With eight of its twenty-three miles winding through the city, the Bronx River waterfront represents a significant portion of New York City’s waterfront parkland. The current restoration projects clearly have great ecological, economic, and social implications for the Bronx's riverfront communities. With the support of so many dedicated people behind it, there is every reason to believe that the Bronx River restoration will be a success.
Written by Jennifer Keeney
MANY THANKS TO ONE DEDICATED PARKS VOLUNTEER
A Parks volunteer discovered a shopping cart full of evergreens stolen from Donnellan Square on Tuesday morning. While on her way to work, the volunteer noticed the shopping cart next to a local newsstand at 145th Street and St. Nicholas Avenue. Having been a part of the efforts to revitalize Donnellan Square and also a member of the community group that acts as the caretaker of the greenstreet, this volunteer recognized the shrubbery immediately. She walked to the greenstreet to investigate and discovered holes in the ground from where the evergreens had once lived. Returning to the newsstand and inquiring about the cart, the Parks volunteer then called the police who in turn told her that a Parks official would have to identify the plants as Parks property. PEP officers and SPMO Richard Cox arrived at the scene and took charge. The volunteer, having done her part, finally headed of to work, arriving an hour and a half late. This occurrence, while unfortunate, is a great testament to the dedication of Parks volunteers and an example of the love New Yorkers have for their local parks.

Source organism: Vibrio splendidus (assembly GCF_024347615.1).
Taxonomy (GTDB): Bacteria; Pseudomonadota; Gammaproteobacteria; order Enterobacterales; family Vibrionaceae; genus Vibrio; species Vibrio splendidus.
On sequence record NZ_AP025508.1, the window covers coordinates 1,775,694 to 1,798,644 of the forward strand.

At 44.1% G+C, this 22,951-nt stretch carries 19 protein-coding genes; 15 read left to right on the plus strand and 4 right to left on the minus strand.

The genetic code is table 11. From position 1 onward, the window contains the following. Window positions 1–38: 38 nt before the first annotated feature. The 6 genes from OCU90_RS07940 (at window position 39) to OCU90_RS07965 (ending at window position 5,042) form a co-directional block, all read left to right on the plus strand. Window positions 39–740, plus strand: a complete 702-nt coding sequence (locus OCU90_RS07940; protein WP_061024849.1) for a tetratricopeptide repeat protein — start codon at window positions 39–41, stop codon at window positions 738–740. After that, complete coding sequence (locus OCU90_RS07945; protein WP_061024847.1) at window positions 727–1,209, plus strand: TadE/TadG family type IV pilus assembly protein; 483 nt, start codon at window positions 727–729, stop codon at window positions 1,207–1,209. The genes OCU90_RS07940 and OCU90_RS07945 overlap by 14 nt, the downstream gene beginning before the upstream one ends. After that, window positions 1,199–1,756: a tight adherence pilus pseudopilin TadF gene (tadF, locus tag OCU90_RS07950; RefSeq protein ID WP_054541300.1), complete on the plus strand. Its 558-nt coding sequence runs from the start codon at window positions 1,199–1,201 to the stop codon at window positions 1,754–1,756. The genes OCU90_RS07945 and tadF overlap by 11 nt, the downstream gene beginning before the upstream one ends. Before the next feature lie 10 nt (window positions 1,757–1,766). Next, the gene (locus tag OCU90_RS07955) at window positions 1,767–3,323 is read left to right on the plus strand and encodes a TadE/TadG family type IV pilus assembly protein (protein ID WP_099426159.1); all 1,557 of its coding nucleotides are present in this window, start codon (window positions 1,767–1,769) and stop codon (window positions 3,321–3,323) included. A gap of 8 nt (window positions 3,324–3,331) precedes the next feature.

Donnellan Square, actually the shape of a triangle, is one the biggest greenstreets in New York City. It is also the most expensive greenstreet ever, with a budget of $400,000, half of which was allocated by former Council Member Stanley Michels and half a requirements contract. The groundbreaking was just six months ago, making this theft especially upsetting to those volunteers and community members that played a role in rebuilding the square.
THIRTEEN YEARS AGO IN THE PLANT
(Tuesday, March 7, 1989)
CITIZENS GROUPS: CITIZENS COMMITTEE FOR NEW YORK CITY
"The media portrays New Yorkers as greedy, heartless, cold, and anonymous," said Michael E. Clark. Executive Director of the Citizens Committee for New York City (CCNYC). "This doesn’t square with what we see everyday. There are also thousands of New Yorkers working to clean up the city, visiting the sick, fighting crime in their neighborhoods. People might think it’s sappy, but it’s real."
Over 10,000 neighborhood and block associations work with CCNYC to improve the quality of life in New York City. The non-profit group, founded by the late Senator Jacob Javits in 1975, offers seminars grants, staff support, training and consultation to these groups through four major programs: the Neighborhood Anticrime Center, Project One City, the Neighborhood Youth Leadership Center, and Neighborhood Resources.
QUOTATION FOR THE DAY
"I leaned against a bark of birch, and I breathed the honey
I saw a north-bound flock of geese against a sky of baby blue
Beside the lily pads I carved a whistle from a reed;
Mother Nature's quite a Lady, but you're the one I need."
(b. February 26, 1932)